8 pieces of advice PinterestRecently, I have been seeing tons of questions and posts in FB groups from brand new SLP’s, in their CFY, who are completely overwhelmed. Many of these professionals are lacking the confidence of a seasoned SLP or are just looking for a bit of reassurance on their choice of evaluation tool or therapy materials. But it’s not just because they feel new and aren’t as confident in their skills as a clinician yet. For many more, it is because they feel a lack of support, have way too much work and their caseloads are out of control.

My personal CF story is a little confusing. I had three different jobs between the time I graduated and the time I earned my CCC’s. I left one position a month before my CF was to be completed, because my supervisor had forgotten to renew her license and I was docked 3 months of my CF, plus I had to go to the board to determine my case. I had otherwise felt very supported and that my workload was good, although I often felt I wasn’t really helping anyone or doing enough for my patients. It didn’t give me enough of a challenge or push to do grow as a new SLP.

I ended up at another position, where I was still had a lot of support. It was a former clinical placement of mine, so I already was familiar with the staff and the facilities. It was a fantastic place to finish my CFY, but I was looked at as a student, even after earning my CCC’s. I probably would have stayed there for a few years, but was laid off after a year.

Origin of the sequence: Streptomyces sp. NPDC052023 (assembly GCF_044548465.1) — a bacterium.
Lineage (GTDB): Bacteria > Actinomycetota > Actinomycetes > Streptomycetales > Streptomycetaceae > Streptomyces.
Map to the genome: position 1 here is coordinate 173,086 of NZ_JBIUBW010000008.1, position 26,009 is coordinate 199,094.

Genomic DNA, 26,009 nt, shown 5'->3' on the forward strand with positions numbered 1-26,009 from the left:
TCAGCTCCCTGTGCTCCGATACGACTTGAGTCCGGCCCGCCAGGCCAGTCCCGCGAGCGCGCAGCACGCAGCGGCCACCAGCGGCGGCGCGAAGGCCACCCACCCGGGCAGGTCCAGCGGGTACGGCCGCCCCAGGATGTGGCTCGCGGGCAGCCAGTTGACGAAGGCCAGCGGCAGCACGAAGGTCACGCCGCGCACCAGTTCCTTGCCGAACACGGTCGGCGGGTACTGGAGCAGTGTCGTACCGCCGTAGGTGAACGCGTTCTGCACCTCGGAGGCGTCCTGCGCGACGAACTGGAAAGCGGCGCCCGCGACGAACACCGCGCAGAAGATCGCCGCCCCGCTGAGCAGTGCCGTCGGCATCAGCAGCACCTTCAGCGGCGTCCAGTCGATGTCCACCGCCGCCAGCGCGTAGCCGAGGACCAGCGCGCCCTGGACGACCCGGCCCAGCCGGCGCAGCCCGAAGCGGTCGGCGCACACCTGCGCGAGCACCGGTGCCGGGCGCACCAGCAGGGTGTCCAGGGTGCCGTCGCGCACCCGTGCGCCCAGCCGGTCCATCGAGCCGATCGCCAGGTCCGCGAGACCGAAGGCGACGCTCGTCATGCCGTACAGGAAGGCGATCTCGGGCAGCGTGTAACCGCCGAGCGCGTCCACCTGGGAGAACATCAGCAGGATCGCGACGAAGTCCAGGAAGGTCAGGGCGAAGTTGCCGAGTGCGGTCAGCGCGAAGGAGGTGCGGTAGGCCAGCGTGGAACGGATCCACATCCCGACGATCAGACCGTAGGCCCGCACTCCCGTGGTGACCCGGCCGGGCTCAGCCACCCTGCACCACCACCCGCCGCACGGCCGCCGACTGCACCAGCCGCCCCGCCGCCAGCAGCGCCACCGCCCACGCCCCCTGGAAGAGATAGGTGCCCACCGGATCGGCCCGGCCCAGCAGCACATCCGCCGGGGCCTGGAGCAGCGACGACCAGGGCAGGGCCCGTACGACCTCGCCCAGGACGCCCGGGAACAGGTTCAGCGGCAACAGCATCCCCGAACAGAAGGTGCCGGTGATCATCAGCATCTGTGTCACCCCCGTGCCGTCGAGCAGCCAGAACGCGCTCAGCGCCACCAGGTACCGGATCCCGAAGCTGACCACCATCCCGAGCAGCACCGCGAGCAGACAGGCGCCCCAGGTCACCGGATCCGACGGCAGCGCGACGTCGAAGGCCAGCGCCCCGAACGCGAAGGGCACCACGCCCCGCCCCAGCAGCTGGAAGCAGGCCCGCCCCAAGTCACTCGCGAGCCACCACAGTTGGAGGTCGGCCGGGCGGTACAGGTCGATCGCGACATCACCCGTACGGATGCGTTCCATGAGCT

My first job, though, is the one that really could have done me in if I had not left. I was contracted into a school district and worked at a school 45 minutes (without traffic) from my home. I was the sole SLP at that facility, so I had no one to help me figure out the basics, like how to find my caseload, where was the info for the IEPs, what materials did I have, what is the best way to set up groups, how do I contact the teachers, how should I set up my room, etc. My CFY supervisor was at another school over 60 minutes further from my home and was incredibly unhelpful. She was pleasant and was kind enough to take on a CF, but she was not very involved and relied on me to take charge of getting my paperwork filled out and knowing what needed to be done.

I was so overwhelmed already and this made it so very much worse. I started to feel sick to my stomach and would have panic attacks. I also felt my introverted side take over and would often just hide in my speech room, trying to figure it all out solo, because no one told me it was ok to ask for help. I ended up quitting a week before school started and was screamed at over the phone by my company. I don’t think I will ever forget how lonely and scary that time was.

If you are a new SLP, are a CF or have recently obtained your CCC’s, or you are supervising a CF, there are a few things you can do to make that first year more manageable and enjoyable.
Here is my advice:

  1.  Breathe. It seems silly, but take a second to catch your breath and get out of panic mode. It will help you see things clearer, even when they are completely overwhelming and chaotic. If you are feeling stressed and panicked, sit for a moment with your eyes closed. Simply notice your breath and, one you are feeling more calm, start to deepen your breath. Repeat to yourself “Inhale” as you breathe in, and “Exhale” as you breath out. You can also try a guided meditation here.